Background: The Short Form-36 (SF-36) and Migraine Disability Assessment (MIDAS) questionnaires are two of the most commonly used tools to measure outcomes in people suffering from headaches. Nevertheless, little is known about their interrelationship in patients with headache.
Objectives: The aim of this study was to investigate the interrelationship between SF-36 and MIDAS questionnaires in patients with migraine.
Methods: We enrolled 231 patients with migraine (male/female: 43/188, mean age 35.3+/-8.1) who visited our headache clinic. They completed the SF-36, MIDAS, and a headache intake form.
Results: The correlation coefficients between the MIDAS score and 8 domains of the SF-36 ranged from -0.30 for the mental health domain to -0.53 for the social functioning domain (P<0.01). Canonical correlation analysis showed that the overall overlap between the 2 instruments was moderately strong (canonical correlation coefficients r=0.707 and 0.572). The overall measured redundancies for MIDAS and SF-36 scales in this study were 35.4% and 11.5%, respectively. The stepwise linear regression model showed that the social functioning domain alone explained 27.9% of variance in the MIDAS scores. Bodily pain, physical functioning, and general health domains added an additional 11.4% of the explained variance in the regression model.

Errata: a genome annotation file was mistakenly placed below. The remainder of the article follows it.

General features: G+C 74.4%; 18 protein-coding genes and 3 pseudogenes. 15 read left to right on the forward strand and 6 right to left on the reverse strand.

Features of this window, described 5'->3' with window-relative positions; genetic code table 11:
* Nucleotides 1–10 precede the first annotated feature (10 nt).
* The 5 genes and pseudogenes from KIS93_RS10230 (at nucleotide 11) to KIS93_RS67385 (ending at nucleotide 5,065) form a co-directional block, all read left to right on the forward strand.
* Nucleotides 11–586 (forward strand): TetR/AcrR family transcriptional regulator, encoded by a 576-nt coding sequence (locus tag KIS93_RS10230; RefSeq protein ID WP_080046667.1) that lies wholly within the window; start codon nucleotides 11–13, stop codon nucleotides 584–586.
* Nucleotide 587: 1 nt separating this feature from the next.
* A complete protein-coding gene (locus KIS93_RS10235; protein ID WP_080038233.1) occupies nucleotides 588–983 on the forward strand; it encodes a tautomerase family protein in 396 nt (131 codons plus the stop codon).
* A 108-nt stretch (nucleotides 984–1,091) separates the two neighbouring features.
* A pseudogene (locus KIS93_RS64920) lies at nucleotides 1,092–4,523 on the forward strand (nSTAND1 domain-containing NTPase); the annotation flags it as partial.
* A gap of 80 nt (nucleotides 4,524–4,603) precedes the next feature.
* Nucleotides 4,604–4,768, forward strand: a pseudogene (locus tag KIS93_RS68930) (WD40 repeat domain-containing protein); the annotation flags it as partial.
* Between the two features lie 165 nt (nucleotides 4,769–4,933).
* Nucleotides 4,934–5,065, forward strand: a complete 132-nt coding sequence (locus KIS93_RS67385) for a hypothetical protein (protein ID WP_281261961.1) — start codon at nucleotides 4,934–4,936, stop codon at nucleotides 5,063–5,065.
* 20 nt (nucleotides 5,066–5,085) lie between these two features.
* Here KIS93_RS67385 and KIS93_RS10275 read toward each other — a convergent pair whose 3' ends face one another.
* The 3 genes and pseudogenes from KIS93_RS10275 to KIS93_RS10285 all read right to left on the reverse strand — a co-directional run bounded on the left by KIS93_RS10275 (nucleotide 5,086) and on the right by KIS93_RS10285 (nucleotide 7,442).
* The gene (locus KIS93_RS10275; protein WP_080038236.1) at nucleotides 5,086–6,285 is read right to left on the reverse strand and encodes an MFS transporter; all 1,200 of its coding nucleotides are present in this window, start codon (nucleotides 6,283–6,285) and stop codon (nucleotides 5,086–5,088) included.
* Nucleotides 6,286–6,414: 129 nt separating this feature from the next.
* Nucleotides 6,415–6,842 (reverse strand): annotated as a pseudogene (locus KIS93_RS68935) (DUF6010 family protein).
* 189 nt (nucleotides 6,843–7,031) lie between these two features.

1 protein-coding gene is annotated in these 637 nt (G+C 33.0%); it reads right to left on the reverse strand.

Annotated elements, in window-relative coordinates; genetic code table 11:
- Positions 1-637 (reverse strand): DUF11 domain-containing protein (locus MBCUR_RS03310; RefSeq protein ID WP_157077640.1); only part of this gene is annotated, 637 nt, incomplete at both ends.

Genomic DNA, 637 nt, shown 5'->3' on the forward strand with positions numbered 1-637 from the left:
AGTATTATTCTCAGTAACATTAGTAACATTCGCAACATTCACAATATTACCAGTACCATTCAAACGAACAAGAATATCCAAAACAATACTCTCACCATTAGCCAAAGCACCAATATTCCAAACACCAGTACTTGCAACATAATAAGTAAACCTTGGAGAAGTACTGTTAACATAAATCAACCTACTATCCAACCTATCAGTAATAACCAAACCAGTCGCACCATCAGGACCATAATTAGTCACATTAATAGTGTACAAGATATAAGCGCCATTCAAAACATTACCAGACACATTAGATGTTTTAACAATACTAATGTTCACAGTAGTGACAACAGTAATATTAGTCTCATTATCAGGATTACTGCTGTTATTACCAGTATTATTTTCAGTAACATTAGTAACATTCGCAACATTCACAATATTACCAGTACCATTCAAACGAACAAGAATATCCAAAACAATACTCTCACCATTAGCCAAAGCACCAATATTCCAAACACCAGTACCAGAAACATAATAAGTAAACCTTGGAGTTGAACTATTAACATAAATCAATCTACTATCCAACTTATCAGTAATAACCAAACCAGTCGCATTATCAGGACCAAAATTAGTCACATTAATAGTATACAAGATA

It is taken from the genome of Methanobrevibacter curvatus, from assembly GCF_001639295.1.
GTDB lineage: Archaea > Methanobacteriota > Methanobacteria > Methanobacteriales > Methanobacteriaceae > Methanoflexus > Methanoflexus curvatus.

Conclusion: Despite the fact that these two measures were considerably correlated, the MIDAS and SF-36 were found to measure different aspects of the impact of headache for the sample investigated. The MIDAS questionnaire does not cover the emotional domain; therefore, an accompanying psychological questionnaire might help assess the outcome for headache studies.